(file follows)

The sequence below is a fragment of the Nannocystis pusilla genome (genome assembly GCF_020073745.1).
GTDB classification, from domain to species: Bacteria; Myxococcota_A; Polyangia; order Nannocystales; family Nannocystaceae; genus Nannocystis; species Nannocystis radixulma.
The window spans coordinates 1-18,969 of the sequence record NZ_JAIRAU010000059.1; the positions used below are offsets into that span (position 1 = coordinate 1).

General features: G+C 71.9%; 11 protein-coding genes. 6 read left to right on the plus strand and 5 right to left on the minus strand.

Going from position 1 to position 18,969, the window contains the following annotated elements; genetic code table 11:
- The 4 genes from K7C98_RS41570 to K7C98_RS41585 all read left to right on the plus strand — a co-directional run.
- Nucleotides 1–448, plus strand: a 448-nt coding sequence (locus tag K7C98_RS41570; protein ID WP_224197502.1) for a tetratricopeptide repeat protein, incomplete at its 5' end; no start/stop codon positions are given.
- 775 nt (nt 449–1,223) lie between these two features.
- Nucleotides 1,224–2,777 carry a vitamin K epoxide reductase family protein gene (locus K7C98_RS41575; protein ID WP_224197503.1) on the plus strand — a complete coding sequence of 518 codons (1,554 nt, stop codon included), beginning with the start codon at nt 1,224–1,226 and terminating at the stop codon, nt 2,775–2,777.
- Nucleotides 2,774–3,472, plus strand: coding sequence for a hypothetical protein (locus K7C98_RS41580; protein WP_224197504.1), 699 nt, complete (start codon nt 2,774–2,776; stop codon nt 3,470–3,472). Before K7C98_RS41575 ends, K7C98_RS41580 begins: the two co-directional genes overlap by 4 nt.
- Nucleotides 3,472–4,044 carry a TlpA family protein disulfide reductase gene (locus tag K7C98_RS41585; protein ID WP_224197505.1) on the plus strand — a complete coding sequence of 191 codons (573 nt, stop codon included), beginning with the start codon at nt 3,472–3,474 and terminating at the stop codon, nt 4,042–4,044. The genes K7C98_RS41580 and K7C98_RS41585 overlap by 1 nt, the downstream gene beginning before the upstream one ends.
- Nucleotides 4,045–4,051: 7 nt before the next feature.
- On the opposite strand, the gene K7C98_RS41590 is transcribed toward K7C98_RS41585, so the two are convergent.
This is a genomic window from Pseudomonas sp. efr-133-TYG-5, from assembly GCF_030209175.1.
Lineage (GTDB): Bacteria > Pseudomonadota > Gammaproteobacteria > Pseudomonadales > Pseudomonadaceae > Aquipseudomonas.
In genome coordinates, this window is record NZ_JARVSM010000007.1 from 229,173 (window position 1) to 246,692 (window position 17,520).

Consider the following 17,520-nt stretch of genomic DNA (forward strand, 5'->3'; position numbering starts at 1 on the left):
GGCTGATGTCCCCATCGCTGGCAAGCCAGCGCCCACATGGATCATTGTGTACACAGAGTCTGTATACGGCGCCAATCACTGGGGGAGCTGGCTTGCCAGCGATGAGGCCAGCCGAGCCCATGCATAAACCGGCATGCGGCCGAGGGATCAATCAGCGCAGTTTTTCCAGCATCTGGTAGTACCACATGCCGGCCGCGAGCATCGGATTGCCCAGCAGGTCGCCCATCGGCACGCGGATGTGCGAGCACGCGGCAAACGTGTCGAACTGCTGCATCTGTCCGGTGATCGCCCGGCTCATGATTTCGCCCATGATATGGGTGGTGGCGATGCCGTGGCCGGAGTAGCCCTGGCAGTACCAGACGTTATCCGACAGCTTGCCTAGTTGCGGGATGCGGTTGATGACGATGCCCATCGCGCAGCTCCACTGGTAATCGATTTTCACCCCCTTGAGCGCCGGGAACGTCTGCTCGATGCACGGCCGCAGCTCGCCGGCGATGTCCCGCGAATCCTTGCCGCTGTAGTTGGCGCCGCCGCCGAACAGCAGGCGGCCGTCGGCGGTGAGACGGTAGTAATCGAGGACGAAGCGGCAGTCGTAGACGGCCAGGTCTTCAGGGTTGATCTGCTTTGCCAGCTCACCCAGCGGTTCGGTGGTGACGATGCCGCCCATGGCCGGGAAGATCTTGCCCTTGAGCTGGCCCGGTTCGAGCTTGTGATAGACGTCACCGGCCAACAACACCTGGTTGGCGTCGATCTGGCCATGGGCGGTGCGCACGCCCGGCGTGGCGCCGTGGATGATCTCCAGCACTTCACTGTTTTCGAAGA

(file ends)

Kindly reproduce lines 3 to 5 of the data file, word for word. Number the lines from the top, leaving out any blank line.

The window spans coordinates 1-18,969 of the sequence record NZ_JAIRAU010000059.1; the positions used below are offsets into that span (position 1 = coordinate 1).

General features: G+C 71.9%; 11 protein-coding genes. 6 read left to right on the plus strand and 5 right to left on the minus strand.

Going from position 1 to position 18,969, the window contains the following annotated elements; genetic code table 11: